The Cardiff team are working towards providing molecular explanations for the antibacterial action of honey. The latest study reveals that honey can disrupt the interaction between S. pyogenes and the human protein fibronectin, which is displayed on the surface of damaged cells.
“Molecules on the surface of the bacteria latch onto human fibronectin, anchoring the bacteria to the cell. This allows infection to proceed and biofilms to develop,” explained Dr Sarah Maddocks, who led the study. “We found that honey reduced the expression of these bacterial surface proteins, inhibiting binding to human fibronectin, therefore making biofilm formation less likely. This is a feasible mechanism by which manuka honey minimizes the initiation of acute wound infections and also the establishment of chronic infections.
Ongoing work in Maddocks’ lab is investigating other wound-associated bacteria including Pseudomonas aeruginosa and meticillin-resistant Staphylococcus aureus (MRSA). Manuka honey has also been shown to be effective at killing these bacteria.
“There is an urgent need to find innovative and effective ways of controlling wound infections that are unlikely to contribute to increased antimicrobial resistance. No instances of honey-resistant bacteria have been reported to date, or seem likely,” said Maddocks.
“Applying antibacterial agents directly to the skin to clear bacteria from wounds is cheaper than systemic antibiotics and may well complement antibiotic therapy in the future. This is significant as chronic wounds account for up to four per cent of health care expenses in the developed world.”
A research published in the July 2010 print edition of the FASEB Journal had explained for the first time how honey kills bacteria. Specifically, the research shows that bees make a protein that they add to the honey, called defensin-1, which could one day be used to treat burns and skin infections and to develop new drugs that could combat antibiotic-resistant infections.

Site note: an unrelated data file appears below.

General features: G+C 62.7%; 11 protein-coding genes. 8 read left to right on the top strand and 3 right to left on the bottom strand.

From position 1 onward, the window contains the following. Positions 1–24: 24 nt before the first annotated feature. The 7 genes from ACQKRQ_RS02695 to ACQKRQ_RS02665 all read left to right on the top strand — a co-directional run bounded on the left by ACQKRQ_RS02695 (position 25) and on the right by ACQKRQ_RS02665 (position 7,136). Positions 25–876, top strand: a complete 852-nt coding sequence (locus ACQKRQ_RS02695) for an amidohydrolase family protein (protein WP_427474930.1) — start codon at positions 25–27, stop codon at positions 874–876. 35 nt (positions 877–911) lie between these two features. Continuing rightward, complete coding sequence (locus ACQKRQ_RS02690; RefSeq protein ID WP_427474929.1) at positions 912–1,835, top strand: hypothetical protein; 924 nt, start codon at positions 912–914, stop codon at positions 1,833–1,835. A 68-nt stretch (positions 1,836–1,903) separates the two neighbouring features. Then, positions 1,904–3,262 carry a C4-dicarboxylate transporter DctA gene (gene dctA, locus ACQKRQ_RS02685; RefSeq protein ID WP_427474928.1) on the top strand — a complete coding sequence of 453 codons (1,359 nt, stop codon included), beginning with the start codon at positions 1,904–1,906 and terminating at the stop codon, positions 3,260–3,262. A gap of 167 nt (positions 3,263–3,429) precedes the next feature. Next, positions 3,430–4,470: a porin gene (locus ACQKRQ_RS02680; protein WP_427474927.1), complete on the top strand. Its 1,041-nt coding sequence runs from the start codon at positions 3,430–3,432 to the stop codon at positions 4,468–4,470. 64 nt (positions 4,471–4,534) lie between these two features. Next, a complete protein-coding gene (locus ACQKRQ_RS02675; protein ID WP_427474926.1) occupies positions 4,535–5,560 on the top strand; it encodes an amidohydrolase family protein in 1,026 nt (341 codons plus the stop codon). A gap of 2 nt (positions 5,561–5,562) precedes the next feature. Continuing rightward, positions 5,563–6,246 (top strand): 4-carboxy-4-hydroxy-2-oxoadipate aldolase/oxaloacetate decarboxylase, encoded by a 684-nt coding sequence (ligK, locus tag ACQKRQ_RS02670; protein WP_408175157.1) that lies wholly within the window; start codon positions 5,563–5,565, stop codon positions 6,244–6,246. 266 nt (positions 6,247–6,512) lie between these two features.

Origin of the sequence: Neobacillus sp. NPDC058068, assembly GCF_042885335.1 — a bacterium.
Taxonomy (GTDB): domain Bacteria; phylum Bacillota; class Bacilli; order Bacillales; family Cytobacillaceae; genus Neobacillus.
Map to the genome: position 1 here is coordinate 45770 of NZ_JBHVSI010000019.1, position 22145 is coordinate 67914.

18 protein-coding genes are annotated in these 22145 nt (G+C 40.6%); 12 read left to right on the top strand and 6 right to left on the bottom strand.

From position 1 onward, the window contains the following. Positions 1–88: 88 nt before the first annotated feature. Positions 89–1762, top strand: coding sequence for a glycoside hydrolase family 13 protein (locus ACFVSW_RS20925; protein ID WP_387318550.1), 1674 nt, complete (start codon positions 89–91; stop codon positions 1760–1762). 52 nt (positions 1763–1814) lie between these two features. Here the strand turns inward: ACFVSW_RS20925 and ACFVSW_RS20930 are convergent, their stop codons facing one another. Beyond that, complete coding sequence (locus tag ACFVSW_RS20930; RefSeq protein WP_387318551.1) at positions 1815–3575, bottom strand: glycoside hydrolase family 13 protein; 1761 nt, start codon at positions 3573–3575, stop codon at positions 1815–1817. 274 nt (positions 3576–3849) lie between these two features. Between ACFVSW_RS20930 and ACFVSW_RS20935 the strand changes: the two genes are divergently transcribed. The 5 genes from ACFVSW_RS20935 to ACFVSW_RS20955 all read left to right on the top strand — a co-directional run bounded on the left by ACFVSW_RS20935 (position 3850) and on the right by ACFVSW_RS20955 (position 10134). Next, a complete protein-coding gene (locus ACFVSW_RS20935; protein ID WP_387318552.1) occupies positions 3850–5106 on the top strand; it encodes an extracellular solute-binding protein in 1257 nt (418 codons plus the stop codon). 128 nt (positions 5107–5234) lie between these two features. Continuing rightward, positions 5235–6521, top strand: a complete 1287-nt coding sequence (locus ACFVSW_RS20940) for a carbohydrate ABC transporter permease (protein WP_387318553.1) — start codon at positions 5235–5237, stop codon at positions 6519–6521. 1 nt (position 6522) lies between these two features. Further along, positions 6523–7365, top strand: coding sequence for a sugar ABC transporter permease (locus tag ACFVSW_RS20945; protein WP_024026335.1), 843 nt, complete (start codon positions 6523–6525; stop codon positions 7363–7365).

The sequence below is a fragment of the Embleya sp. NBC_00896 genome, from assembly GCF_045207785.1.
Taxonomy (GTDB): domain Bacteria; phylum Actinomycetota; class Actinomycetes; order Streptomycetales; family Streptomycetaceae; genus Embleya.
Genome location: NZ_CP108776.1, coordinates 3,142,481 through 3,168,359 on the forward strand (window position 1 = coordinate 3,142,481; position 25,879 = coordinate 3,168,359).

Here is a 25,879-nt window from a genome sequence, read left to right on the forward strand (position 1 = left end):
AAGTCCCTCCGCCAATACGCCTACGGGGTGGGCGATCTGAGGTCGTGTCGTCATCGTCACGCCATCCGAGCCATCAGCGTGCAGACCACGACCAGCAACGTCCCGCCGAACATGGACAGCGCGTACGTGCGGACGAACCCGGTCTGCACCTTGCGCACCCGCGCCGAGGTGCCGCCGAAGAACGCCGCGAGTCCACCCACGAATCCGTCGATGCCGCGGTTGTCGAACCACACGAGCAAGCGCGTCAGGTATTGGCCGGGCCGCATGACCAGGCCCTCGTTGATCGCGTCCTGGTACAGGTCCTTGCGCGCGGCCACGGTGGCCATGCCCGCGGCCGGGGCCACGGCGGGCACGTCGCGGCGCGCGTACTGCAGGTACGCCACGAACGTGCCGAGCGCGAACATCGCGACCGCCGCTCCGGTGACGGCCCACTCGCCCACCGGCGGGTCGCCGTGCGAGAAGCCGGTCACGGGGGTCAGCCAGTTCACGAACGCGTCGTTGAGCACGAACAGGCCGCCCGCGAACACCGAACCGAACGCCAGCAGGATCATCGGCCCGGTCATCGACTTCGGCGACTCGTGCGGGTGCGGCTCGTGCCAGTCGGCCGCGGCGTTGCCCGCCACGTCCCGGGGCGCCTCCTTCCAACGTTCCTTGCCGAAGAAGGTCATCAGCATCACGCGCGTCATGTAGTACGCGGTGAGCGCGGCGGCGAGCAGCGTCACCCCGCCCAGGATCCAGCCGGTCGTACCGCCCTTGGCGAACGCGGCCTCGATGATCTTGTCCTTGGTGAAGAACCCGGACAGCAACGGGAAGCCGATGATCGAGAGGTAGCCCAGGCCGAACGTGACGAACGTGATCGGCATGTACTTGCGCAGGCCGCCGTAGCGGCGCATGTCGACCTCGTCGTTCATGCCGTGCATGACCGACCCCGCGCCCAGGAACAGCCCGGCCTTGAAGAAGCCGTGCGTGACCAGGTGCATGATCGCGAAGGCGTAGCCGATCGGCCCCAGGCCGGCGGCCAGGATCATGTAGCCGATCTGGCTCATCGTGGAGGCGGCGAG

“We have completely elucidated the molecular basis of the antibacterial activity of a single medical-grade honey, which contributes to the applicability of honey in medicine,” said Dr. Sebastian A.J. Zaat, a researcher involved in the work from the Department of Medical Microbiology at the Academic Medical Center in Amsterdam. “Honey or isolated honey-derived components might be of great value for prevention and treatment of infections caused by antibiotic-resistant bacteria.”
To make the discovery, Zaat and colleagues investigated the antibacterial activity of medical-grade honey in test tubes against a panel of antibiotic-resistant, disease-causing bacteria. They developed a method to selectively neutralise the known antibacterial factors in honey and determine their individual antibacterial contributions.
Ultimately, researchers isolated the defensin-1 protein, which is part of the honeybee immune system and is added by bees to honey. After analysis, the scientists concluded that the vast majority of honey’s antibacterial properties come from that protein. This information also sheds light on the inner workings of honey- bee immune systems, which may one day help breeders create healthier and heartier honeybees.